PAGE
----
Emerging Church in Modern Reformation

Cover0705BMy copy of Modern Reformation arrived in the mail yesterday (cool cover in Kiwi green!) and I was surprised to see the entire issue devoted to the Emerging Church. I love the Reformed folk and I think they have added a lot of spice to the conversation over the past year.

The issue is quite balanced and reviews of books both pro and con are presented with equal weight. Although the best books i have read on emerging church were not reviewed.

The focus on the emerging church falls heavily on just one group – EmergentVillage.com – I would have liked to see them deal more with emerging church inside the Reformed tradition – emerging Lutheran churches, the Acts 29 Network, leaders like Mark Driscoll (Mars Hill) and others who are ministering among the emerging culture AND holding to a Reformed 5-point Calvinism. However, they have done a thorough job and a lot of work to put this together. You can read more and listen to some talks at White Horse Inn.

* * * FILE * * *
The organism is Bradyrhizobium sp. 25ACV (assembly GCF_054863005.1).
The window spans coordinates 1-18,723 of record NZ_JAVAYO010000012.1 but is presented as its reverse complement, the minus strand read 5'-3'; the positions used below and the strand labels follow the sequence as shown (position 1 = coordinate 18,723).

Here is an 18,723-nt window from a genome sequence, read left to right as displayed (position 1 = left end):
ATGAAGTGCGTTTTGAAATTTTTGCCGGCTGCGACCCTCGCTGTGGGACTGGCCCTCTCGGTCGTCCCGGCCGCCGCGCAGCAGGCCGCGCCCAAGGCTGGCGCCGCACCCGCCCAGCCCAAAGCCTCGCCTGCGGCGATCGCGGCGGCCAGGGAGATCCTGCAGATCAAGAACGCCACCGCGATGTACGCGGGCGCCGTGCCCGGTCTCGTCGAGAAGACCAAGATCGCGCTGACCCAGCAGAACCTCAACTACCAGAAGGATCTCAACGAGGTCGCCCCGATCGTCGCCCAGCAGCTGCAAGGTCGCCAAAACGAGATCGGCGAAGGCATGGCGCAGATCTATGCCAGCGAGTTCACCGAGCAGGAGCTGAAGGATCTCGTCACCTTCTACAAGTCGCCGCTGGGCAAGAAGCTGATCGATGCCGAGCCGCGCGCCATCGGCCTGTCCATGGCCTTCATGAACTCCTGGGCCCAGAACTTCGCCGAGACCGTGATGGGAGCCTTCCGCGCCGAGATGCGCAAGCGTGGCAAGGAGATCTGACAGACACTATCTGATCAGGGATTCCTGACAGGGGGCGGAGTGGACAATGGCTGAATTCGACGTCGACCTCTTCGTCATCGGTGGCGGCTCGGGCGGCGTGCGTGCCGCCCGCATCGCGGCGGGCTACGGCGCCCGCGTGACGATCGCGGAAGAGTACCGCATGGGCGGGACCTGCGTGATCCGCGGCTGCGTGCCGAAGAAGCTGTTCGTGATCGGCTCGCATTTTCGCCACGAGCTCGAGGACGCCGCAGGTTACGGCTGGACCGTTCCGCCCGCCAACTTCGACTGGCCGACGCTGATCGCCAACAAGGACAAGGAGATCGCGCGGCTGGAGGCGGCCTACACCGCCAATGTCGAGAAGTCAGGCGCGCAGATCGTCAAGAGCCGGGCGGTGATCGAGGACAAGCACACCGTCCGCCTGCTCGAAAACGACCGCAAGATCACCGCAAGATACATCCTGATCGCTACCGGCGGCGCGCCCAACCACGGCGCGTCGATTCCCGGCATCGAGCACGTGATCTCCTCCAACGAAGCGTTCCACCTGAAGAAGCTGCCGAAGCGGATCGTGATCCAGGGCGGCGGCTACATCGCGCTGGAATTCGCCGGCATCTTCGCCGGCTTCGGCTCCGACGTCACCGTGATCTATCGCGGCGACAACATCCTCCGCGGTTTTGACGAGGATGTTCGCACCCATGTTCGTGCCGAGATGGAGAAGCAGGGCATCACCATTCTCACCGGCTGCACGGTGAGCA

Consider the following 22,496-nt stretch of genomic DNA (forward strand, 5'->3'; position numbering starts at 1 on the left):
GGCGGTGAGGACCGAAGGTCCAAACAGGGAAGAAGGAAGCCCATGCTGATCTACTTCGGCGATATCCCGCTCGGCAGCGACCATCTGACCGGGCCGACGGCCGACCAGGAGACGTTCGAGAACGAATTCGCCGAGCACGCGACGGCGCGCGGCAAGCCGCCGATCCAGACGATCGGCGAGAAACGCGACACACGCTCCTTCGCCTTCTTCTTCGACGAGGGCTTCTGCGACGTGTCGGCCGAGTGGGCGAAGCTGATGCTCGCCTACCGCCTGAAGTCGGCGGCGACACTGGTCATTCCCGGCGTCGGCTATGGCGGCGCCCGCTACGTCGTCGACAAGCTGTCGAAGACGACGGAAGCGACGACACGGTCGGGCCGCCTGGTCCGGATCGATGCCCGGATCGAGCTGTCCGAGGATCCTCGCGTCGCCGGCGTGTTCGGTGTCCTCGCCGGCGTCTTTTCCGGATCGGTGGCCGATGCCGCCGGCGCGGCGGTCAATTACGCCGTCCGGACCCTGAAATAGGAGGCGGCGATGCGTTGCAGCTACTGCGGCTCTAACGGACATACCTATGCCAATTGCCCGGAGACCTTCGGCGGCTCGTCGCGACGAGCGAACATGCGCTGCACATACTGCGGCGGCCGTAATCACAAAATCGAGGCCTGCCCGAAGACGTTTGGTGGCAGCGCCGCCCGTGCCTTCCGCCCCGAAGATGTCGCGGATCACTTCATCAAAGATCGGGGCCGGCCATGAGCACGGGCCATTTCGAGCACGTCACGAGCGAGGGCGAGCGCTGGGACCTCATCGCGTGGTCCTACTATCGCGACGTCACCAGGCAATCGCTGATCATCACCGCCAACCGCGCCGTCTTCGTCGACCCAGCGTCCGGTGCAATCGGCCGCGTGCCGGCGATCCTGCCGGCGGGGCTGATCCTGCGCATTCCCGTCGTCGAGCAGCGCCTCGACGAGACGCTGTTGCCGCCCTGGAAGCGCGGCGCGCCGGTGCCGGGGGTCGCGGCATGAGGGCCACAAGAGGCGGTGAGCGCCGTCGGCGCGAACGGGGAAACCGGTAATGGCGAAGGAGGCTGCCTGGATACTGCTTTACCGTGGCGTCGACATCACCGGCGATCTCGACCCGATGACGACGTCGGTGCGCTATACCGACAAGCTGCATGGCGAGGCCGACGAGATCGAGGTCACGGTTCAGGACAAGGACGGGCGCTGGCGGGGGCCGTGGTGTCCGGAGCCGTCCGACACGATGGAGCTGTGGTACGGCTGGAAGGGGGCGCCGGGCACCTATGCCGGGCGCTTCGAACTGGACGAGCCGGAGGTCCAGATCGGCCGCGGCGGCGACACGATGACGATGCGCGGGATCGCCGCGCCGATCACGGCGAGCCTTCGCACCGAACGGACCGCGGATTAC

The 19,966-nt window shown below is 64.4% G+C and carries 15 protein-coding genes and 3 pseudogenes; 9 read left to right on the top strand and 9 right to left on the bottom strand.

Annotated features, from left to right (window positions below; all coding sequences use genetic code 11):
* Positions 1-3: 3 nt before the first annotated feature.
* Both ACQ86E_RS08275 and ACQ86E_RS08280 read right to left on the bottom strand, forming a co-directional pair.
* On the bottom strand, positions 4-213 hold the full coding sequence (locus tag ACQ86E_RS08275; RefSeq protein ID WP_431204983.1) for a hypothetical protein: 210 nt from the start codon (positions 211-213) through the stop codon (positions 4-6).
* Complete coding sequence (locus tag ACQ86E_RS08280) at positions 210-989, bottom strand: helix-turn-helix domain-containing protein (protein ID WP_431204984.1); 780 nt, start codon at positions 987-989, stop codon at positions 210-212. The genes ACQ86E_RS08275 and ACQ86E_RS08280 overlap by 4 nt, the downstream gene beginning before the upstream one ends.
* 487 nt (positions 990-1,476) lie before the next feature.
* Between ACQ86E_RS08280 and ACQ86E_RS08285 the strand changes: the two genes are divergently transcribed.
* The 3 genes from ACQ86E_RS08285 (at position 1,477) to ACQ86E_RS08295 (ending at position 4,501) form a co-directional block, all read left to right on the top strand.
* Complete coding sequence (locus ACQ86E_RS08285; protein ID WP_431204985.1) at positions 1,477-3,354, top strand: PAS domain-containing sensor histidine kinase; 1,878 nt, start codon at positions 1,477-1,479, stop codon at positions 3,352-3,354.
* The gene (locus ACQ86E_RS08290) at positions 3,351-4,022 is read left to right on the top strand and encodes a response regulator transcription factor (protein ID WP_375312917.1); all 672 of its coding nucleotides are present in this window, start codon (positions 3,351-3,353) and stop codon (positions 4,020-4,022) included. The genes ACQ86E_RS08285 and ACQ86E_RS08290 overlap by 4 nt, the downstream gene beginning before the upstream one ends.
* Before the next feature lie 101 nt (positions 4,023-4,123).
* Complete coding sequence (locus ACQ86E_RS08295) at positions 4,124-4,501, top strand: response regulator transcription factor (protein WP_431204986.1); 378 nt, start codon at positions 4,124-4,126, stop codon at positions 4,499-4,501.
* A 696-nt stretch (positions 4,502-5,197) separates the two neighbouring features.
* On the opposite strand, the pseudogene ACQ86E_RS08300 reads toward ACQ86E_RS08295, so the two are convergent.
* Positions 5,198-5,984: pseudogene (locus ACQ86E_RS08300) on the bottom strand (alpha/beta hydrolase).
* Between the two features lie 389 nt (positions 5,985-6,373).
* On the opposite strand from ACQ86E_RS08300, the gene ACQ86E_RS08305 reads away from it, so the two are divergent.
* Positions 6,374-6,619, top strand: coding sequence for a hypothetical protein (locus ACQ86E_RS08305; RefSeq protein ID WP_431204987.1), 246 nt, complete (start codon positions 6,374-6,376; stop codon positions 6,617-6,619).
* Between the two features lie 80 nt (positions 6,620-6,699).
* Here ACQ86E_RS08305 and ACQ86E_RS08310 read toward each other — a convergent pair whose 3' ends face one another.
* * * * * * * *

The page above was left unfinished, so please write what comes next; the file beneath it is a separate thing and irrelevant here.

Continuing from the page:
There were also 2 CDs with the magazine and I got to listen to Dr. D.A. Carson who, in a very short time, has achieved Emergent Nemesis Status and is sounding much better than his original taped series at Cedarville that sparked an outrage a year ago. I like him more each time I hear him – he seems to be settling into his role and he has more good stuff to share. Of course I dont agree with a lot of his conclusions but you know that already. Great to hear him laugh a little and be himself. I am guessing that his mention of “Monastic Vows” and its content is taken from a blog post of mine called “Monastic Vows”. Sometimes I wonder what it would be like for Dr. Carson to critique some of his own students who are giving voice and leadership to the Emerging Church – Bob Robinson, and Dwight Friesen come to mind.

One of Carson’s points is spot on – his observation that much of the emerging church is Anabaptist in flavor. I feel this is why the Southern Baptists are finding it easy to encourage integration (check out Emerging SBC Leaders) and why the disagreements between Emergent and Reformed sometimes feel like they have gone back to the days when Reformers were inisisting that Anabaptists see things their way and were drowning those that didn’t in Lake Geneva.